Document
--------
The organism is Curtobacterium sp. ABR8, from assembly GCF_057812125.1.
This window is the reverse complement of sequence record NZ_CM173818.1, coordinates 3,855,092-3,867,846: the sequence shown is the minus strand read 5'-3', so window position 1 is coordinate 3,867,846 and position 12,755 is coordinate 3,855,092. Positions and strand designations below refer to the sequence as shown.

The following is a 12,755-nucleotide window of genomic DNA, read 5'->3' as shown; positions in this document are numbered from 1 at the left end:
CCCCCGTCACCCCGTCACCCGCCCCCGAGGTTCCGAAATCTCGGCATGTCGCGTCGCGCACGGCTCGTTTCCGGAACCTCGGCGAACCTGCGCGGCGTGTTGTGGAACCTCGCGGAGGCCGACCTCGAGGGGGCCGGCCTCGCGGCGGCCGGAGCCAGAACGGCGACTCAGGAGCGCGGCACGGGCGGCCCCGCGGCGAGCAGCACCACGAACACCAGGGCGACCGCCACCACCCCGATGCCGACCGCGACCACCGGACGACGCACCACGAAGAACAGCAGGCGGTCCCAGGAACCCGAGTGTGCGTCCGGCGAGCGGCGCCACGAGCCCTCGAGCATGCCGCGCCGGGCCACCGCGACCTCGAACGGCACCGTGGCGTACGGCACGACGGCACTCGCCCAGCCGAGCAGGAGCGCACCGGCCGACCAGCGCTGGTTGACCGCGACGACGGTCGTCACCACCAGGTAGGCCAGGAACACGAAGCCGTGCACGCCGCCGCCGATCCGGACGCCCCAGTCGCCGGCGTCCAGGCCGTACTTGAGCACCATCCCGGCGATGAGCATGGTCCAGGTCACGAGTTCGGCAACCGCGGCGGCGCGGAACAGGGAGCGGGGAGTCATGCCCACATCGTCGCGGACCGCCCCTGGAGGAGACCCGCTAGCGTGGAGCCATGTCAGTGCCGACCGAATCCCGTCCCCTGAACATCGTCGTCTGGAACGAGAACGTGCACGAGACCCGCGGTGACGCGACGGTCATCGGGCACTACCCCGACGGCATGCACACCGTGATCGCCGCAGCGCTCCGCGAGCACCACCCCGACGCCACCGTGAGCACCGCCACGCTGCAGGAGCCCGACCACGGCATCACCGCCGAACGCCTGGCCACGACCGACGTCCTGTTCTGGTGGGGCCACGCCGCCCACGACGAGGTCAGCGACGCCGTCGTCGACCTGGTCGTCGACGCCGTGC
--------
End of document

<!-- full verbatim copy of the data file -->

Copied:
The organism is Curtobacterium sp. ABR8, from assembly GCF_057812125.1.
This window is the reverse complement of sequence record NZ_CM173818.1, coordinates 3,855,092-3,867,846: the sequence shown is the minus strand read 5'-3', so window position 1 is coordinate 3,867,846 and position 12,755 is coordinate 3,855,092. Positions and strand designations below refer to the sequence as shown.

The following is a 12,755-nucleotide window of genomic DNA, read 5'->3' as shown; positions in this document are numbered from 1 at the left end:
CCCCCGTCACCCCGTCACCCGCCCCCGAGGTTCCGAAATCTCGGCATGTCGCGTCGCGCACGGCTCGTTTCCGGAACCTCGGCGAACCTGCGCGGCGTGTTGTGGAACCTCGCGGAGGCCGACCTCGAGGGGGCCGGCCTCGCGGCGGCCGGAGCCAGAACGGCGACTCAGGAGCGCGGCACGGGCGGCCCCGCGGCGAGCAGCACCACGAACACCAGGGCGACCGCCACCACCCCGATGCCGACCGCGACCACCGGACGACGCACCACGAAGAACAGCAGGCGGTCCCAGGAACCCGAGTGTGCGTCCGGCGAGCGGCGCCACGAGCCCTCGAGCATGCCGCGCCGGGCCACCGCGACCTCGAACGGCACCGTGGCGTACGGCACGACGGCACTCGCCCAGCCGAGCAGGAGCGCACCGGCCGACCAGCGCTGGTTGACCGCGACGACGGTCGTCACCACCAGGTAGGCCAGGAACACGAAGCCGTGCACGCCGCCGCCGATCCGGACGCCCCAGTCGCCGGCGTCCAGGCCGTACTTGAGCACCATCCCGGCGATGAGCATGGTCCAGGTCACGAGTTCGGCAACCGCGGCGGCGCGGAACAGGGAGCGGGGAGTCATGCCCACATCGTCGCGGACCGCCCCTGGAGGAGACCCGCTAGCGTGGAGCCATGTCAGTGCCGACCGAATCCCGTCCCCTGAACATCGTCGTCTGGAACGAGAACGTGCACGAGACCCGCGGTGACGCGACGGTCATCGGGCACTACCCCGACGGCATGCACACCGTGATCGCCGCAGCGCTCCGCGAGCACCACCCCGACGCCACCGTGAGCACCGCCACGCTGCAGGAGCCCGACCACGGCATCACCGCCGAACGCCTGGCCACGACCGACGTCCTGTTCTGGTGGGGCCACGCCGCCCACGACGAGGTCAGCGACGCCGTCGTCGACCTGGTCGTCGACGCCGTGC